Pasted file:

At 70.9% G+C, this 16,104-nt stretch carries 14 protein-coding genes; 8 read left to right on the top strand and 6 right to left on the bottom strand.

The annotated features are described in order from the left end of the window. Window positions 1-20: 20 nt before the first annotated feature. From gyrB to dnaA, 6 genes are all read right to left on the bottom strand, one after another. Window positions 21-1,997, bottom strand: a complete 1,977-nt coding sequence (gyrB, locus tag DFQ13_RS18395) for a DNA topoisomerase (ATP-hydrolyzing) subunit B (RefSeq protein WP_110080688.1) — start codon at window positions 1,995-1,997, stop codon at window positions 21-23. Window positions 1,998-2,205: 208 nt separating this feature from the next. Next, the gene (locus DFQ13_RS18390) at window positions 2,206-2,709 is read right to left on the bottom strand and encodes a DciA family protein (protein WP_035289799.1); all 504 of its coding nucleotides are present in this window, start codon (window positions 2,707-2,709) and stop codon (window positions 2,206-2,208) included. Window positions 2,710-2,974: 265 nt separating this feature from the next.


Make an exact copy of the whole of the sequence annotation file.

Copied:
At 70.9% G+C, this 16,104-nt stretch carries 14 protein-coding genes; 8 read left to right on the top strand and 6 right to left on the bottom strand.

The annotated features are described in order from the left end of the window. Window positions 1-20: 20 nt before the first annotated feature. From gyrB to dnaA, 6 genes are all read right to left on the bottom strand, one after another. Window positions 21-1,997, bottom strand: a complete 1,977-nt coding sequence (gyrB, locus tag DFQ13_RS18395) for a DNA topoisomerase (ATP-hydrolyzing) subunit B (RefSeq protein WP_110080688.1) — start codon at window positions 1,995-1,997, stop codon at window positions 21-23. Window positions 1,998-2,205: 208 nt separating this feature from the next. Next, the gene (locus DFQ13_RS18390) at window positions 2,206-2,709 is read right to left on the bottom strand and encodes a DciA family protein (protein WP_035289799.1); all 504 of its coding nucleotides are present in this window, start codon (window positions 2,707-2,709) and stop codon (window positions 2,206-2,208) included. Window positions 2,710-2,974: 265 nt separating this feature from the next.